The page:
Four Pro Bowl appearances and four first-team All-Pro designations in the last five years. Second on the NFL's average yards per punt list all-time with a 47.1-yard average. Over 80 punts pinned inside the 20-yard line within the last two seasons combined.
With numbers and accolades like these, it's easy to see why Rams punter Johnny Hekker is widely considered one of the best in the league. It's difficult to imagine, however, what Hekker would need to work at to better his skills in 2018.
If you ask Rams special teams coordinator John Fassel, he would say Hekker's approach is less about getting better and more about bringing new kicks to the table.
"He experiments with new types of punts and this is what we do during the offseason," Fassel said. "And then he kind of narrows it down to a couple that he really likes."
As Fassel said, the Oregon State product uses the offseason to work on "basic punts that are true to every game," but also works to develop other kicks that are unique to him alone. The difference in punts is based on several criteria including distance, direction, and hang time.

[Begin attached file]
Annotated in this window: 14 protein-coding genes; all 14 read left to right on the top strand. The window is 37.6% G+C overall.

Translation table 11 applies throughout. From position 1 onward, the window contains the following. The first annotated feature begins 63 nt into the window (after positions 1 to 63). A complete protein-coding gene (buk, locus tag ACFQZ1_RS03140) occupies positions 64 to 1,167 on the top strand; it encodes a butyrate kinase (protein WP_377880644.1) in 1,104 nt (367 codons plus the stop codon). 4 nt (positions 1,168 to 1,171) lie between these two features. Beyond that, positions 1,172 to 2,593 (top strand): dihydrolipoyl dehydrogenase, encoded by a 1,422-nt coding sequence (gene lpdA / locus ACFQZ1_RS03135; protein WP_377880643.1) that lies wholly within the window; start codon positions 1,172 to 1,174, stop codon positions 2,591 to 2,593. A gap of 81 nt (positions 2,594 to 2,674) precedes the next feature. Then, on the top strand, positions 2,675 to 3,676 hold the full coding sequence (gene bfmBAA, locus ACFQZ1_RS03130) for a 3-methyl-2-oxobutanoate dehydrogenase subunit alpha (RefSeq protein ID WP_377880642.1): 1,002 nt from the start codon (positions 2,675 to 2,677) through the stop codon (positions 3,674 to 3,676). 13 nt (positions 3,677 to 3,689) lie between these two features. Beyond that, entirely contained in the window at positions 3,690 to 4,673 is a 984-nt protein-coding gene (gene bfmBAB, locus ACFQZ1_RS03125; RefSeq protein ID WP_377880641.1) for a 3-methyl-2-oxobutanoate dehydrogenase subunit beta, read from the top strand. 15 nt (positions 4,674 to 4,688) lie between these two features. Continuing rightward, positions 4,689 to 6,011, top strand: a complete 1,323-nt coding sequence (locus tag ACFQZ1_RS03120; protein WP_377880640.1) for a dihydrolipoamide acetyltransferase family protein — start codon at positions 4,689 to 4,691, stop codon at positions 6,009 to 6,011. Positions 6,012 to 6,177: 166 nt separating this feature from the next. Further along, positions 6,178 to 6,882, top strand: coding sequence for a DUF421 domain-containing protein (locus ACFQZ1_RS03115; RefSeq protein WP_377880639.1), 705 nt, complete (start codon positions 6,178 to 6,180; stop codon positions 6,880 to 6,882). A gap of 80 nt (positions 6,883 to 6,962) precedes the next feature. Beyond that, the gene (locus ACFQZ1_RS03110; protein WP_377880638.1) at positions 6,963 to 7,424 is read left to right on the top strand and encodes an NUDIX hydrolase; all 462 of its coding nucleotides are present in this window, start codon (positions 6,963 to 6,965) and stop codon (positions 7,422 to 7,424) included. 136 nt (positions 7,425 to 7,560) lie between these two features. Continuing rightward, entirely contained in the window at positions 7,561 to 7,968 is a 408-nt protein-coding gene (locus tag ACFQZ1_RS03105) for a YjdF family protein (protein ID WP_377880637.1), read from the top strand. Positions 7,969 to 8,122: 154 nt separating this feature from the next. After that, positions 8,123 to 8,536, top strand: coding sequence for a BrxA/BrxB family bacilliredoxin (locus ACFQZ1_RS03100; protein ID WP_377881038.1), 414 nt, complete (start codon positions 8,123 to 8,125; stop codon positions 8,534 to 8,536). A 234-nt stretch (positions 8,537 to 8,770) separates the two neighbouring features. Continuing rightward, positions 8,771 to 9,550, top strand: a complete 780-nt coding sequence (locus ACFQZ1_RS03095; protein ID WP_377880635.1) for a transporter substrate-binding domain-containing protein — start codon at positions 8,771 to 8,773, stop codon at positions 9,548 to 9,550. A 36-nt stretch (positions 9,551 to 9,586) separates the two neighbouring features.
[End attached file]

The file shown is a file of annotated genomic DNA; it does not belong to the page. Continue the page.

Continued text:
"Those three are a challenge to put all of them together with the different types of kicks he has, so there's plenty of them to work on," Fassel explained. "He doesn't just go out there and hit a punt right and a punt left and call it a day. He's pretty unique with what he attempts and gets pretty darn good at."
Last season, Hekker specifically worked on a long distance kick to his left. As he looks towards 2018, Fassel said the punter is hoping to improve upon his accuracy in both directions.
Check out behind-the-scenes photos from the Rams Media Day.
And while most would already compliment Hekker's production, Fassel said the veteran is his own harshest critic — constantly looking for new areas to develop and become better.
"He's working on a few things for this coming season that we think he can get better at compared to the last couple of years," Fassel said. "So he recognizes that there's still a lot of room for him to get better, which I know might sound crazy if you're coaching him, but when you see the tape he's like 'Oh, man, gosh — I wish I could have two or three of those back in that game.'"